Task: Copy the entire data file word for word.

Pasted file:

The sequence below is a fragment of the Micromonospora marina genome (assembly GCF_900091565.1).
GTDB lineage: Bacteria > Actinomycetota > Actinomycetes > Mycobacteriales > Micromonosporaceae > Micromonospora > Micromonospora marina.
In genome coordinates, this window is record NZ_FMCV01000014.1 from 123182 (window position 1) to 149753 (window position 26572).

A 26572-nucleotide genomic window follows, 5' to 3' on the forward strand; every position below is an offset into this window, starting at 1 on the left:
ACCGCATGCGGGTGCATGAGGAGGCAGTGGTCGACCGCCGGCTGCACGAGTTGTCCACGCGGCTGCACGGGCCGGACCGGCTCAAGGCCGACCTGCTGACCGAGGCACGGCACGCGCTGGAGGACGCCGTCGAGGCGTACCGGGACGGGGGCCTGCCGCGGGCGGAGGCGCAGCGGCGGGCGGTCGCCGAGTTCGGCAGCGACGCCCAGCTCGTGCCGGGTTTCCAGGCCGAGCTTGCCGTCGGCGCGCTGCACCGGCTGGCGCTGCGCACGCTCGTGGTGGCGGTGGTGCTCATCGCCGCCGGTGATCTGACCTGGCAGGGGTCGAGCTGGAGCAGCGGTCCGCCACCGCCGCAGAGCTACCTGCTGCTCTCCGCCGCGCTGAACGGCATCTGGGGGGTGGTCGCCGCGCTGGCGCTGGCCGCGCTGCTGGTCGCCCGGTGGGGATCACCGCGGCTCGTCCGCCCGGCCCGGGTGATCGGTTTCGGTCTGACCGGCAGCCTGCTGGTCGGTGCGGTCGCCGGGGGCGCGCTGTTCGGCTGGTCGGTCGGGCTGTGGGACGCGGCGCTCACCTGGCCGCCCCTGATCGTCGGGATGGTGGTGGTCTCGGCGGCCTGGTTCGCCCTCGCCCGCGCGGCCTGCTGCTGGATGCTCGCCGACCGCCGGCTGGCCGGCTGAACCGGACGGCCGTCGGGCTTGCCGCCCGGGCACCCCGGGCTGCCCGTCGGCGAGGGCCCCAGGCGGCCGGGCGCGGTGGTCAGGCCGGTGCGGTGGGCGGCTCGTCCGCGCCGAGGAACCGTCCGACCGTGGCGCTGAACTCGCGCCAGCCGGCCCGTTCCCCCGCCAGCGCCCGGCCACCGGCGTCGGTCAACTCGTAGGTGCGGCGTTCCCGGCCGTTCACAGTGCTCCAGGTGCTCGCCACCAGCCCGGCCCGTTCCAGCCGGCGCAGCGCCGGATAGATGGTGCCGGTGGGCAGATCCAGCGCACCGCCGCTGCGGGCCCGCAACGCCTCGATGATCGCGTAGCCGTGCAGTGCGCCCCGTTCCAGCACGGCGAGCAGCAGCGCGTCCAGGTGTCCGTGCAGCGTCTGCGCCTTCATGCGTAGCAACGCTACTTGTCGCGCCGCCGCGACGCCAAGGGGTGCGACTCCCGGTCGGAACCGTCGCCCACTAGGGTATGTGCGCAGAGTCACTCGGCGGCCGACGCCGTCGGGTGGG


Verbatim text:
The sequence below is a fragment of the Micromonospora marina genome (assembly GCF_900091565.1).
GTDB lineage: Bacteria > Actinomycetota > Actinomycetes > Mycobacteriales > Micromonosporaceae > Micromonospora > Micromonospora marina.
In genome coordinates, this window is record NZ_FMCV01000014.1 from 123182 (window position 1) to 149753 (window position 26572).

A 26572-nucleotide genomic window follows, 5' to 3' on the forward strand; every position below is an offset into this window, starting at 1 on the left:
ACCGCATGCGGGTGCATGAGGAGGCAGTGGTCGACCGCCGGCTGCACGAGTTGTCCACGCGGCTGCACGGGCCGGACCGGCTCAAGGCCGACCTGCTGACCGAGGCACGGCACGCGCTGGAGGACGCCGTCGAGGCGTACCGGGACGGGGGCCTGCCGCGGGCGGAGGCGCAGCGGCGGGCGGTCGCCGAGTTCGGCAGCGACGCCCAGCTCGTGCCGGGTTTCCAGGCCGAGCTTGCCGTCGGCGCGCTGCACCGGCTGGCGCTGCGCACGCTCGTGGTGGCGGTGGTGCTCATCGCCGCCGGTGATCTGACCTGGCAGGGGTCGAGCTGGAGCAGCGGTCCGCCACCGCCGCAGAGCTACCTGCTGCTCTCCGCCGCGCTGAACGGCATCTGGGGGGTGGTCGCCGCGCTGGCGCTGGCCGCGCTGCTGGTCGCCCGGTGGGGATCACCGCGGCTCGTCCGCCCGGCCCGGGTGATCGGTTTCGGTCTGACCGGCAGCCTGCTGGTCGGTGCGGTCGCCGGGGGCGCGCTGTTCGGCTGGTCGGTCGGGCTGTGGGACGCGGCGCTCACCTGGCCGCCCCTGATCGTCGGGATGGTGGTGGTCTCGGCGGCCTGGTTCGCCCTCGCCCGCGCGGCCTGCTGCTGGATGCTCGCCGACCGCCGGCTGGCCGGCTGAACCGGACGGCCGTCGGGCTTGCCGCCCGGGCACCCCGGGCTGCCCGTCGGCGAGGGCCCCAGGCGGCCGGGCGCGGTGGTCAGGCCGGTGCGGTGGGCGGCTCGTCCGCGCCGAGGAACCGTCCGACCGTGGCGCTGAACTCGCGCCAGCCGGCCCGTTCCCCCGCCAGCGCCCGGCCACCGGCGTCGGTCAACTCGTAGGTGCGGCGTTCCCGGCCGTTCACAGTGCTCCAGGTGCTCGCCACCAGCCCGGCCCGTTCCAGCCGGCGCAGCGCCGGATAGATGGTGCCGGTGGGCAGATCCAGCGCACCGCCGCTGCGGGCCCGCAACGCCTCGATGATCGCGTAGCCGTGCAGTGCGCCCCGTTCCAGCACGGCGAGCAGCAGCGCGTCCAGGTGTCCGTGCAGCGTCTGCGCCTTCATGCGTAGCAACGCTACTTGTCGCGCCGCCGCGACGCCAAGGGGTGCGACTCCCGGTCGGAACCGTCGCCCACTAGGGTATGTGCGCAGAGTCACTCGGCGGCCGACGCCGTCGGGTGGG